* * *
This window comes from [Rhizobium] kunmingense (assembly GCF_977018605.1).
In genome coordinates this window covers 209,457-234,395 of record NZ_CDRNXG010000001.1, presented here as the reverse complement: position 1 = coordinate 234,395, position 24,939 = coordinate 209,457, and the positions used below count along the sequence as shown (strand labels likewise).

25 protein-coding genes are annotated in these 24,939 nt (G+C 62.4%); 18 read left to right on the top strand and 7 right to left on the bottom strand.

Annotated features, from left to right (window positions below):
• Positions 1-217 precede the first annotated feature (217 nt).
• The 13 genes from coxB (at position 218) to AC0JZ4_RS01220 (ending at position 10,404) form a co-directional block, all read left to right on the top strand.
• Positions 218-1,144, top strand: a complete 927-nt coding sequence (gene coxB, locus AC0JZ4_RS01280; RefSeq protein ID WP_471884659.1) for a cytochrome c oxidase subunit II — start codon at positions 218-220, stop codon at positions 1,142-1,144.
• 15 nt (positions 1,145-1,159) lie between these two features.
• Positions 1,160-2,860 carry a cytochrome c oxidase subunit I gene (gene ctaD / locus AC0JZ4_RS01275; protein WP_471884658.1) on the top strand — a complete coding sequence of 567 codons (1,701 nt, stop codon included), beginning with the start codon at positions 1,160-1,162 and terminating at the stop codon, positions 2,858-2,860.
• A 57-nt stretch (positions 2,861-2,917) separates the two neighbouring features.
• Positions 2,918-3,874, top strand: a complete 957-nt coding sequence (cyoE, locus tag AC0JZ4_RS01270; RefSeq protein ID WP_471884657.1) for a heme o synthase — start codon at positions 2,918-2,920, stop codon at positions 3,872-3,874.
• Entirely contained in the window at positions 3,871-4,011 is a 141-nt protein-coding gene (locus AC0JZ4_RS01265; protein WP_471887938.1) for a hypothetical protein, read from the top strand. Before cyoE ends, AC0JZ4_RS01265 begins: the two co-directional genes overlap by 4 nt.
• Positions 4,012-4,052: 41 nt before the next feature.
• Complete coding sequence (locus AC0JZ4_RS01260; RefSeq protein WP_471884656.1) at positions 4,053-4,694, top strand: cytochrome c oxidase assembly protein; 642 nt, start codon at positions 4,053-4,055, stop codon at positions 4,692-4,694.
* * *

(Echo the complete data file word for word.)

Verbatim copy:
This window comes from [Rhizobium] kunmingense (assembly GCF_977018605.1).
In genome coordinates this window covers 209,457-234,395 of record NZ_CDRNXG010000001.1, presented here as the reverse complement: position 1 = coordinate 234,395, position 24,939 = coordinate 209,457, and the positions used below count along the sequence as shown (strand labels likewise).

25 protein-coding genes are annotated in these 24,939 nt (G+C 62.4%); 18 read left to right on the top strand and 7 right to left on the bottom strand.

Annotated features, from left to right (window positions below):
• Positions 1-217 precede the first annotated feature (217 nt).
• The 13 genes from coxB (at position 218) to AC0JZ4_RS01220 (ending at position 10,404) form a co-directional block, all read left to right on the top strand.
• Positions 218-1,144, top strand: a complete 927-nt coding sequence (gene coxB, locus AC0JZ4_RS01280; RefSeq protein ID WP_471884659.1) for a cytochrome c oxidase subunit II — start codon at positions 218-220, stop codon at positions 1,142-1,144.
• 15 nt (positions 1,145-1,159) lie between these two features.
• Positions 1,160-2,860 carry a cytochrome c oxidase subunit I gene (gene ctaD / locus AC0JZ4_RS01275; protein WP_471884658.1) on the top strand — a complete coding sequence of 567 codons (1,701 nt, stop codon included), beginning with the start codon at positions 1,160-1,162 and terminating at the stop codon, positions 2,858-2,860.
• A 57-nt stretch (positions 2,861-2,917) separates the two neighbouring features.
• Positions 2,918-3,874, top strand: a complete 957-nt coding sequence (cyoE, locus tag AC0JZ4_RS01270; RefSeq protein ID WP_471884657.1) for a heme o synthase — start codon at positions 2,918-2,920, stop codon at positions 3,872-3,874.
• Entirely contained in the window at positions 3,871-4,011 is a 141-nt protein-coding gene (locus AC0JZ4_RS01265; protein WP_471887938.1) for a hypothetical protein, read from the top strand. Before cyoE ends, AC0JZ4_RS01265 begins: the two co-directional genes overlap by 4 nt.
• Positions 4,012-4,052: 41 nt before the next feature.
• Complete coding sequence (locus AC0JZ4_RS01260; RefSeq protein WP_471884656.1) at positions 4,053-4,694, top strand: cytochrome c oxidase assembly protein; 642 nt, start codon at positions 4,053-4,055, stop codon at positions 4,692-4,694.